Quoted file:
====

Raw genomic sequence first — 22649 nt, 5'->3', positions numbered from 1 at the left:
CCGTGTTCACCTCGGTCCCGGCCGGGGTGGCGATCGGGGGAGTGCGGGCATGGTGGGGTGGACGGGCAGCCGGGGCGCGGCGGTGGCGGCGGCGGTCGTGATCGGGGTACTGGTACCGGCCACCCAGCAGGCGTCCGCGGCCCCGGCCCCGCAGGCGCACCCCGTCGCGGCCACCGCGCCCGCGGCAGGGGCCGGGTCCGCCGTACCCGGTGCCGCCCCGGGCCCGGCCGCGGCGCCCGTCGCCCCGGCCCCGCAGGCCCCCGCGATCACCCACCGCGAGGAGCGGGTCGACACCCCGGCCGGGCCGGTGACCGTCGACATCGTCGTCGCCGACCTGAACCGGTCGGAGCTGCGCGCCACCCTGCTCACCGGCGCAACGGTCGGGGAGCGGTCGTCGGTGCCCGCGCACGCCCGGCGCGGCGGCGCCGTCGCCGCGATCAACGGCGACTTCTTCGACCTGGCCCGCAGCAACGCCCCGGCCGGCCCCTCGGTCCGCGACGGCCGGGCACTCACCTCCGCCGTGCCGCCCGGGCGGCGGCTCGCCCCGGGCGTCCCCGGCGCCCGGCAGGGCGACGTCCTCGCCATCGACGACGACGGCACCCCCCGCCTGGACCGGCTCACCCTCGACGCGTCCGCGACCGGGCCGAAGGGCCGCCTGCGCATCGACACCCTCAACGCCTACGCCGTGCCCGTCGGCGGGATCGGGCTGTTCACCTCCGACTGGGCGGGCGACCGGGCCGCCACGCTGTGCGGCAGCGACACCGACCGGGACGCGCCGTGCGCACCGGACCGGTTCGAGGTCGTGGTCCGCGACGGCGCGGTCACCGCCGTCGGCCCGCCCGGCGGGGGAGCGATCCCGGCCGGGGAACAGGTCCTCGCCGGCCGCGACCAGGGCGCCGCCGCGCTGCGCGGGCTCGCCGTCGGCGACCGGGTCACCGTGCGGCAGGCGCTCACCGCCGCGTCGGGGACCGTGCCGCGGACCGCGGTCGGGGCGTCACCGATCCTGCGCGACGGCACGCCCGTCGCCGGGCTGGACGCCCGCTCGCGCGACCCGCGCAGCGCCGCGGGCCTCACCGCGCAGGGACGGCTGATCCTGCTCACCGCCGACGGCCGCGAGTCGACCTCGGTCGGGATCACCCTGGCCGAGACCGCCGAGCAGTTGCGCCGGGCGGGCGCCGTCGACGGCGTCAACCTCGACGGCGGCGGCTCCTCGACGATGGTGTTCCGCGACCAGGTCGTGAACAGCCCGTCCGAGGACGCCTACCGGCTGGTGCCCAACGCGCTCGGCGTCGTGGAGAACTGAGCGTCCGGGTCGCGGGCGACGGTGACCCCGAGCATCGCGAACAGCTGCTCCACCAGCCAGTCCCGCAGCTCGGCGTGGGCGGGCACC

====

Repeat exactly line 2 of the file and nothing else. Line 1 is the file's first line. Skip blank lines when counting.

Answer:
CCGTGTTCACCTCGGTCCCGGCCGGGGTGGCGATCGGGGGAGTGCGGGCATGGTGGGGTGGACGGGCAGCCGGGGCGCGGCGGTGGCGGCGGCGGTCGTGATCGGGGTACTGGTACCGGCCACCCAGCAGGCGTCCGCGGCCCCGGCCCCGCAGGCGCACCCCGTCGCGGCCACCGCGCCCGCGGCAGGGGCCGGGTCCGCCGTACCCGGTGCCGCCCCGGGCCCGGCCGCGGCGCCCGTCGCCCCGGCCCCGCAGGCCCCCGCGATCACCCACCGCGAGGAGCGGGTCGACACCCCGGCCGGGCCGGTGACCGTCGACATCGTCGTCGCCGACCTGAACCGGTCGGAGCTGCGCGCCACCCTGCTCACCGGCGCAACGGTCGGGGAGCGGTCGTCGGTGCCCGCGCACGCCCGGCGCGGCGGCGCCGTCGCCGCGATCAACGGCGACTTCTTCGACCTGGCCCGCAGCAACGCCCCGGCCGGCCCCTCGGTCCGCGACGGCCGGGCACTCACCTCCGCCGTGCCGCCCGGGCGGCGGCTCGCCCCGGGCGTCCCCGGCGCCCGGCAGGGCGACGTCCTCGCCATCGACGACGACGGCACCCCCCGCCTGGACCGGCTCACCCTCGACGCGTCCGCGACCGGGCCGAAGGGCCGCCTGCGCATCGACACCCTCAACGCCTACGCCGTGCCCGTCGGCGGGATCGGGCTGTTCACCTCCGACTGGGCGGGCGACCGGGCCGCCACGCTGTGCGGCAGCGACACCGACCGGGACGCGCCGTGCGCACCGGACCGGTTCGAGGTCGTGGTCCGCGACGGCGCGGTCACCGCCGTCGGCCCGCCCGGCGGGGGAGCGATCCCGGCCGGGGAACAGGTCCTCGCCGGCCGCGACCAGGGCGCCGCCGCGCTGCGCGGGCTCGCCGTCGGCGACCGGGTCACCGTGCGGCAGGCGCTCACCGCCGCGTCGGGGACCGTGCCGCGGACCGCGGTCGGGGCGTCACCGATCCTGCGCGACGGCACGCCCGTCGCCGGGCTGGACGCCCGCTCGCGCGACCCGCGCAGCGCCGCGGGCCTCACCGCGCAGGGACGGCTGATCCTGCTCACCGCCGACGGCCGCGAGTCGACCTCGGTCGGGATCACCCTGGCCGAGACCGCCGAGCAGTTGCGCCGGGCGGGCGCCGTCGACGGCGTCAACCTCGACGGCGGCGGCTCCTCGACGATGGTGTTCCGCGACCAGGTCGTGAACAGCCCGTCCGAGGACGCCTACCGGCTGGTGCCCAACGCGCTCGGCGTCGTGGAGAACTGAGCGTCCGGGTCGCGGGCGACGGTGACCCCGAGCATCGCGAACAGCTGCTCCACCAGCCAGTCCCGCAGCTCGGCGTGGGCGGGCACC